246 F3d 1264 Maria Ramos v. Immigration and Naturalization Service

246 F.3d 1264 (9th Cir. 2001)


Nos. 99-70343, 99-71606


Argued and Submitted December 28, 2000
Filed April 20, 2001

Maria G. Ramos and Jessica Ramos, Pacoima, California, for the petitioners.

Cindy S. Ferrier, Office of Immigration Litigation, Civil Division, U.S. Department of Justice, Washington, D. C., for the respondent.

Petition to Review a Decision of the Board of Immigration Appeals. I&NS Nos. Auj-flx-wks, Anf-tfx-pqo.

Before: Herbert Y.C. Choy, J. Clifford Wallace and Otto R. Skopil, Circuit Judges.

CHOY, Circuit Judge:

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Maria Ramos ("Ms. Ramos") and Jessica Ramos ("Miss Ramos"), mother and daughter citizens of Mexico, petition for review of the decision of the Board of Immigration Appeals ("BIA"), reversing the Immigration Judge's ("IJ") order and denying their application for suspension of deportation under section 244(a)(1) of the Immigration and Nationality Act, 8 U.S.C. 1254(a)(1). The Ramoses contend that Ms. Ramos's false statements to an asylum officer do not preclude a finding of good moral character, that any false testimony should be considered in light of her subsequent honesty, that the Ramoses received ineffective assistance of counsel, and that Miss Ramos and her father would experience extreme hardship if she returned to Mexico. We dismiss the petition for review of the BIA's denial of suspension of deportation.

I. Lack of Good Moral Character


To qualify for suspension of deportation, the Ramoses must prove that during the seven years prior to the application, they were, and continue to be, "of good moral character." 8 U.S.C. 1254(a)(1). An applicant cannot qualify as a person of good moral character if, "during the period for which good moral character is required to be established," the applicant gave "false testimony for the purpose of obtaining benefits under this chapter." 8 U.S.C. 1101(f)(6). For a witness's false testimony to preclude a finding of good moral character, the testimony must have been made orally and under oath, and the witness must have had a subjective intent to deceive for the purpose of obtaining immigration benefits. See Kungys v. United States, 485 U.S. 759, 780, 99 L. Ed. 2d 839, 108 S. Ct. 1537 (1988).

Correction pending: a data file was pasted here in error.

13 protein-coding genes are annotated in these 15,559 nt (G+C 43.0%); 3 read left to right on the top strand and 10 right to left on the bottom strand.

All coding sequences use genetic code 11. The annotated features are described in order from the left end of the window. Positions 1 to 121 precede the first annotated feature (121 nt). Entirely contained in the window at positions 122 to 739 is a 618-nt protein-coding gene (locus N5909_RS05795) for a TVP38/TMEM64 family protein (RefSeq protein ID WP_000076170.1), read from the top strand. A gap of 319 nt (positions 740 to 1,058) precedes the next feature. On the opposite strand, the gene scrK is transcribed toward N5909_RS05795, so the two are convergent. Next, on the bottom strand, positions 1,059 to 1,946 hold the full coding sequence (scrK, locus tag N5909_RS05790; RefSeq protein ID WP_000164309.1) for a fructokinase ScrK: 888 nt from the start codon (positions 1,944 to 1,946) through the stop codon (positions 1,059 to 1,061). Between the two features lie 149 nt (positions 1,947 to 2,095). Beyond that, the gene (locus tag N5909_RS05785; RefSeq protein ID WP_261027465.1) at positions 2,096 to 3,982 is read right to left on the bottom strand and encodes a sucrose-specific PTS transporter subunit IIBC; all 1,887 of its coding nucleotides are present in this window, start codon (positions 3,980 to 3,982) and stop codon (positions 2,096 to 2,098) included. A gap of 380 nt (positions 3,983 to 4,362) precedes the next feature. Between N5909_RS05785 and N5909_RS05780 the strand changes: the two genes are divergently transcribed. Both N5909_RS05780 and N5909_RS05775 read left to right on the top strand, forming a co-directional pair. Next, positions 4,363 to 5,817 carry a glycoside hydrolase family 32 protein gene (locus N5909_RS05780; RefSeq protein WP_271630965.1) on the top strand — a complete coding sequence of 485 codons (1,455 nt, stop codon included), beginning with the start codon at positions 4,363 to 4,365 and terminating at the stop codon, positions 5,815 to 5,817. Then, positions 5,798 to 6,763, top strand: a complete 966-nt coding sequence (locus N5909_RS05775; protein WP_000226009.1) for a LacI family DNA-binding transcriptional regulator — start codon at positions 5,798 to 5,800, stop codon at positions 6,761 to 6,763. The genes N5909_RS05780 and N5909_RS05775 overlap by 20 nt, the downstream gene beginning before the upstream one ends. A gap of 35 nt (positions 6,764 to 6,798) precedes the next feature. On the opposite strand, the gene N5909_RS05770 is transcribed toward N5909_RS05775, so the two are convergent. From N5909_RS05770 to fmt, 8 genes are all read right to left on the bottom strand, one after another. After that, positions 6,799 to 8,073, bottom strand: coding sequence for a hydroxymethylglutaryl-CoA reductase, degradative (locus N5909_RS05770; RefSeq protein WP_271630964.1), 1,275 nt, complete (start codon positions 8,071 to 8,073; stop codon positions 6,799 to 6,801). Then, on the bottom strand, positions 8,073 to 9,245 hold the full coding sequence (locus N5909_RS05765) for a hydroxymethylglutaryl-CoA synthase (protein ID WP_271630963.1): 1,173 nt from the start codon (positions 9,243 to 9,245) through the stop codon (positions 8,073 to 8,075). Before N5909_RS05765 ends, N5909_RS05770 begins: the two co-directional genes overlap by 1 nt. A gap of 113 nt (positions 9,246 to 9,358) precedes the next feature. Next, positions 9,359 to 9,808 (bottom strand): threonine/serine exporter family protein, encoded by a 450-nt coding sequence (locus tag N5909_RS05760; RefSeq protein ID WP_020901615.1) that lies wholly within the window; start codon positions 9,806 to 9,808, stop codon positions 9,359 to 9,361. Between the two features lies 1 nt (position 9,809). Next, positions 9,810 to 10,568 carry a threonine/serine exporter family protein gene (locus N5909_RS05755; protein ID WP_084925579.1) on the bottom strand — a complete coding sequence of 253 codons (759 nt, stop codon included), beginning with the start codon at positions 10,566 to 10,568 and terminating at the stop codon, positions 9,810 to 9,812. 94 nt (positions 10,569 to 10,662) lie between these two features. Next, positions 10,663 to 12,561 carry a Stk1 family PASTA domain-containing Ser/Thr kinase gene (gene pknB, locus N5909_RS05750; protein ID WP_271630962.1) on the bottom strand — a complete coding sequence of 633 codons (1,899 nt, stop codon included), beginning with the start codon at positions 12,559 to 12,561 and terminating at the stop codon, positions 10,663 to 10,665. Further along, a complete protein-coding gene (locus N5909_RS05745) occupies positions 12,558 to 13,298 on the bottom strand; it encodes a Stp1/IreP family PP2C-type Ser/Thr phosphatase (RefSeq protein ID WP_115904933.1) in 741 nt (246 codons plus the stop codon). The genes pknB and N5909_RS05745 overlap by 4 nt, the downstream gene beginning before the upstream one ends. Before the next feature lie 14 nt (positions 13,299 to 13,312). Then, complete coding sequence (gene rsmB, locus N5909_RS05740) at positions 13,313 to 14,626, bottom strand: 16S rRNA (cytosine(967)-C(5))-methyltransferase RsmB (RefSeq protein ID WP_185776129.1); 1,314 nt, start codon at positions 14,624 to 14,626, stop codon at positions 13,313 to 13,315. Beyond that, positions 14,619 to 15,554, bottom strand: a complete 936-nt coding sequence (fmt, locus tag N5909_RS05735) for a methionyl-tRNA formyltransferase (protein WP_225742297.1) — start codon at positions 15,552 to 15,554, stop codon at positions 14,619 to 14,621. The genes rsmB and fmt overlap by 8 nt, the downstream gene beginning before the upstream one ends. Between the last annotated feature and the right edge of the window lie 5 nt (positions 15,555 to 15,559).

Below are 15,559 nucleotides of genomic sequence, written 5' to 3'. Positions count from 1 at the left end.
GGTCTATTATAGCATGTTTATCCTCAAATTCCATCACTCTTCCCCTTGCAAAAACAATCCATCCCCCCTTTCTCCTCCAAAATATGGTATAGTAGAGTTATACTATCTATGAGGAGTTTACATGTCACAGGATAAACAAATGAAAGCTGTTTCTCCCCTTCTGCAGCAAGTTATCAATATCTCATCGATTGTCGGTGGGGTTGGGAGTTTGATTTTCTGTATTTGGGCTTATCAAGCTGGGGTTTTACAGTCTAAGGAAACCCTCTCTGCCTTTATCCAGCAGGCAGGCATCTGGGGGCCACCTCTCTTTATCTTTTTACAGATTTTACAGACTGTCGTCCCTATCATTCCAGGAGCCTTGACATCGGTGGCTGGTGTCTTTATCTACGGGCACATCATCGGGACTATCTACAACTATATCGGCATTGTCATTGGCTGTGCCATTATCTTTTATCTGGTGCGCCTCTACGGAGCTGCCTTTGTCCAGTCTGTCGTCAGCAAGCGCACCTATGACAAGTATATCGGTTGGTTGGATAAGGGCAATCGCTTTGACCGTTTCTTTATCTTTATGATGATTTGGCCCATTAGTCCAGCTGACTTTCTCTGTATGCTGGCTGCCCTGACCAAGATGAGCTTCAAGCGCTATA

We review for substantial evidence a finding of statutory ineligibility for suspension of deportation based on a lack of good moral character. See Bernal v. INS, 154 F.3d 1020, 1022 (9th Cir. 1998). Because the BIA reviewed the IJ's decision de novo, we review only the BIA's decision. See Cordon-Garcia v. INS, 204 F.3d 985, 990 (9th Cir. 2000).


Ms. Ramos argues that she did not give false testimony because the asylum officer to whom she gave her statement was not a court or tribunal. We have held that statements made to an INS officer in a naturalization examination constitute testimony. See Bernal, 154 F.3d at 1023. In affirming a finding of lack of good moral character based on false testimony in a naturalization interview, we looked to the fact that an INS officer is authorized "to take testimony," and that the statements were made "under oath in a question-and-answer statement before an INS officer . . . ." Bernal, 154 F.3d at 1023 (citing 8 U.S.C. 1446(b)). The same can be said of the facts in the present case. Statements made to asylum officers are similarly referred to as testimony in the relevant regulation. See 8 C.F.R. 208.13(a) ("The testimony of the applicant, if credible, may be sufficient to sustain the burden of proof without corroboration."). Moreover, witnesses' statements in an asylum interview are under oath and are presented in a question-and-answer format. See 8 C.F.R. 208.9(c) (giving asylum officers the authority to "administer oaths . . . present and receive evidence, and question the applicant and any witnesses").